Today's Olympics Country Profile: China
As London prepares for the 2012 Olympics, Team looks at some of the cities that previously hosted the Olympics. Today, we’re off to Beijing (formerly named Peking) who hosted the Olympic Games in 2008. The National Stadium was nicknamed “the bird’s nest” and occupied 1000 acres in northern Beijing with at least 18 sports venues!
Would you like to work, live or move to China? Or maybe just find out about life in China? Here is some information on one of the world’s most populated country.
Located between chilly Siberia and tropical South China, Beijing offers distinct and memorable seasons. The autumn and spring are the most pleasant of the four seasons, with each offering a few weeks of bearable temperatures and beautiful blue skies. Unfortunately, in both summer and winter, unbearable temperatures can occur. Between the months of September and November, Beijing experiences what is called the "Golden Autumn". This is the best time to experience the city and to explore its wonders. Most Chinese residents take advantage of the balmy weather and enjoy outdoor activities.
Learning the language
In spoken Chinese, intonation as much as pronunciation is key to conveying meaning. The same word intoned differently can have a quite different meaning. If you want to make an effort to speak Chinese, be sure that you are taught accurately and that you are using the appropriate dialect. The Chinese written language, however it is pronounced, is standard throughout the country. The form of writing is ideographic, with individual characters representing words or else formed into strings to convey more complex ideas. The language of business is Chinese. Interpreters with varying levels of training may be hired through different agencies. English is spoken and written in the business community and by intellectuals, but not to a consistent standard across the country.
Understanding the people
The Chinese have a strong sense of belonging to a long and often intense history. Relationships of all kinds take time to develop. Families are close knit and relationships between and within families and institutions go back for generations. Nevertheless, the Chinese have learned through their long history that some flexibility is required to survive.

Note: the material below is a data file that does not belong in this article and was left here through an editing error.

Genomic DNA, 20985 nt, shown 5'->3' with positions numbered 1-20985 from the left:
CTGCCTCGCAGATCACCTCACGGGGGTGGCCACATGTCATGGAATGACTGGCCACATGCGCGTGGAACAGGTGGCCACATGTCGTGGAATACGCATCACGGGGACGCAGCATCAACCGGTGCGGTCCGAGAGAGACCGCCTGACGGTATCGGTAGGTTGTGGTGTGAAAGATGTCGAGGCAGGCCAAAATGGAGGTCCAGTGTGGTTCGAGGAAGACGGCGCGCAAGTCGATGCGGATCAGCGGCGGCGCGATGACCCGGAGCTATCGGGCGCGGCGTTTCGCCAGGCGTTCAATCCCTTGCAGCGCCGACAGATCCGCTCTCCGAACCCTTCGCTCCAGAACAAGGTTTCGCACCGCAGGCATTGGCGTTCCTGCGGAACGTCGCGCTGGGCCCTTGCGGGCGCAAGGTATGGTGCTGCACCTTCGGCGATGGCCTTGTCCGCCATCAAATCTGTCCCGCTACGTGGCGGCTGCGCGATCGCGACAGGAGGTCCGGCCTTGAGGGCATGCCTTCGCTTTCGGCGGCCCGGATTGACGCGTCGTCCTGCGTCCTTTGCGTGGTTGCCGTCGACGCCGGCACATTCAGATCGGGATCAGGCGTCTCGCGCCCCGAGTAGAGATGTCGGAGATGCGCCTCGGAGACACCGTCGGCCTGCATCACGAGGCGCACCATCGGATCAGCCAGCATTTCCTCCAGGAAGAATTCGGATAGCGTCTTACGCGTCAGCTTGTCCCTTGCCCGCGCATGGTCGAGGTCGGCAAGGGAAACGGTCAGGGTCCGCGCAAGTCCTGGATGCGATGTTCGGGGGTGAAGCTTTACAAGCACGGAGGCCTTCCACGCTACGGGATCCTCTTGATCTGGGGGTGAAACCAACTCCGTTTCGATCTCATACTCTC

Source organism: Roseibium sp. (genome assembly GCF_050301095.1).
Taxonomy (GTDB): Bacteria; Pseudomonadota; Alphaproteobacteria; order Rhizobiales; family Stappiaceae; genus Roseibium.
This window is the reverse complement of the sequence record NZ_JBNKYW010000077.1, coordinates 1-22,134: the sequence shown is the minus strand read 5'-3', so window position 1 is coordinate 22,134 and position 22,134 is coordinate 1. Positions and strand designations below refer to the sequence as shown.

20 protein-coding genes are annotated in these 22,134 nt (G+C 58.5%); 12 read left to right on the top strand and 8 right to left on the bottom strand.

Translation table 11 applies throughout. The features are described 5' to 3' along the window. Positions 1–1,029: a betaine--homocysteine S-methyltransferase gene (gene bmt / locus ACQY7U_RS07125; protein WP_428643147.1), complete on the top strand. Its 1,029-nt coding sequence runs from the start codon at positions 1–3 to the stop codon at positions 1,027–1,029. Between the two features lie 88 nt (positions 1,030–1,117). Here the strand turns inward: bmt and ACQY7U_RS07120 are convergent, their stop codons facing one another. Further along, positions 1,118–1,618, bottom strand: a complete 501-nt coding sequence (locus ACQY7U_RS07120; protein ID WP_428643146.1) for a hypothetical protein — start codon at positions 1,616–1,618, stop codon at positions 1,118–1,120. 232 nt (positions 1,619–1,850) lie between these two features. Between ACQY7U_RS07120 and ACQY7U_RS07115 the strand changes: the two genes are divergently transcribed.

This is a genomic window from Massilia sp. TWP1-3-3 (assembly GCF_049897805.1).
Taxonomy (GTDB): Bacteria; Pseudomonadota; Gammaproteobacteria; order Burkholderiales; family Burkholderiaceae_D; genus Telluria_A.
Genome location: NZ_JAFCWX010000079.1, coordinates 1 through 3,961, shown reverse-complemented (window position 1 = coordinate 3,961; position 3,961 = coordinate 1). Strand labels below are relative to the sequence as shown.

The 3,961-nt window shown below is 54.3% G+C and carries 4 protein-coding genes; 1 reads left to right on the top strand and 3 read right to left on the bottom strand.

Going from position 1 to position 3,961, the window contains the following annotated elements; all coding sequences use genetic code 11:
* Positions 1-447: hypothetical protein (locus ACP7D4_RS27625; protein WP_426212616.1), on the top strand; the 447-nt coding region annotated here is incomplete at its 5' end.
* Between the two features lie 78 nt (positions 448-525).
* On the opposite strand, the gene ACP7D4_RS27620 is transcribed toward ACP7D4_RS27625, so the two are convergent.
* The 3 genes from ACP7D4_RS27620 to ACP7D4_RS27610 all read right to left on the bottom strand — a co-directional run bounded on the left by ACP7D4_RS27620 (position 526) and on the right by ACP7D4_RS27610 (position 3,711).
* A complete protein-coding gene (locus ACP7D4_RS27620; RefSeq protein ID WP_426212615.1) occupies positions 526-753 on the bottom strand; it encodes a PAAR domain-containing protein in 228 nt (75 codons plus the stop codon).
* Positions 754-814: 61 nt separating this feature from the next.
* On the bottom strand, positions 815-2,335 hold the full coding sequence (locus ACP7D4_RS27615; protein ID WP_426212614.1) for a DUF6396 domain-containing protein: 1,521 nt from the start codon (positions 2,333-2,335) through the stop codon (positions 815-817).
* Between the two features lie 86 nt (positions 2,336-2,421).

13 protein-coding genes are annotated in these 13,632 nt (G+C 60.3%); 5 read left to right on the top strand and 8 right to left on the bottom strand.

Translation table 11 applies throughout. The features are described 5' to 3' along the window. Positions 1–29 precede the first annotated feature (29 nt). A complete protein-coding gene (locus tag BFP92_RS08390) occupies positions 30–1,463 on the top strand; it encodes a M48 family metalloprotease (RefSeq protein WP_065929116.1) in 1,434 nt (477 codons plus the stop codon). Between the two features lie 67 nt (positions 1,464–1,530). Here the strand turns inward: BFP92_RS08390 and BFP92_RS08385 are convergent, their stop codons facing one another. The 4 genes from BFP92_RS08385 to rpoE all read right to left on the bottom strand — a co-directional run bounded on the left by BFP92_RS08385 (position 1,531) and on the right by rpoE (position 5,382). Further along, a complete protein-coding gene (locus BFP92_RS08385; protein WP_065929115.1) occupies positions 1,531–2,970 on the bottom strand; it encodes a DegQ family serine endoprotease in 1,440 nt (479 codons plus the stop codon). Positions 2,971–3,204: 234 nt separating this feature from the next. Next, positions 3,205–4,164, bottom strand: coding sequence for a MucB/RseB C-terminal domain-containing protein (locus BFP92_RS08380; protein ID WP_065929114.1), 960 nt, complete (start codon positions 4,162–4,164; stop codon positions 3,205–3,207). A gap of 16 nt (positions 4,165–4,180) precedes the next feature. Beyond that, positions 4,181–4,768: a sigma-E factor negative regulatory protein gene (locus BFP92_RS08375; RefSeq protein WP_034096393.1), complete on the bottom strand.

Greetings, titles and names
When meeting people, a handshake along with a slight bow of the head is appropriate. Over time and with increasing familiarity, this formality may ease somewhat, but the handshake is always given. When making introductions, start with the most senior representatives and progress down the scale to the most junior.
The expatriate community
There are many expatriates in China of differing nationalities. Expatriates mostly live in somewhat segregated compound or campus accommodation and tend to socialise primarily with each other. The language barrier, the fact that expatriates certainly enjoy a better standard of living and the remnants of the distrust of foreigners engendered during China's 20th century revolutionary periods means that it can be difficult to establish relationships with Chinese neighbours.
Attitudes towards foreigners
The Chinese can seem excessively polite and reserved, and relationships will take some time to build. There are many newly "opened" cities which until recently seldom if ever saw a non-Chinese face. If you or your family members happen to be blond and blue-eyed, you may be subjected to much staring and pointing when visiting these areas.
There are several international schools in Beijing, including a number whose language of instruction is English, as well as German, French, Swedish, and Japanese. The English-language, French, and German schools provide instruction from kindergarten through the secondary level. The International School of Beijing also offers nursery school.
Chinese government regulations state that foreign nationals in Beijing are only allowed to occupy villa compounds. The villa compounds are generally of a high quality, and avoid the problems of overcrowding and poor housing that the Chinese nationals face. Some of the expatriate villa compounds and townhouse developments are particularly impressive. They are mini-communities for expatriates, with restaurants, bars, swimming pools and fitness clubs. Although not too long ago availability of expatriate housing was in short supply, there is now an overabundance of properties available. Still the good quality expatriate developments continue to have high occupancies.
China is a relatively healthy place to live, particularly in the cities. The most common ailments that visitors will experience are minor, such as stomach upsets and upper respiratory problems. If you are living in a hotel in Beijing, there will almost certainly be a nurse on the staff or a doctor on call who will visit your room if necessary.
Holidays and festivals
The Chinese or Lunar New Year is the most important holiday in the Chinese calendar, marking the start of the new lunar year. When it falls varies from late January to early February, depending on the year.
Each Chinese year is represented by a different animal on a twelve-year cycle, and if the New Year animal is the same as that of your birth year, you are especially fortunate.
Year 2011 is the Year of the Rabbit . The fourth sign in the zodiac, Rabbits are considered to be one of the luckiest signs. You're a Rabbit if you were born in 1939, 1951, 1963, 1975, 1987, or 1999.
People born in Rabbit years are thoughtful, clever, and ambitious yet cautious.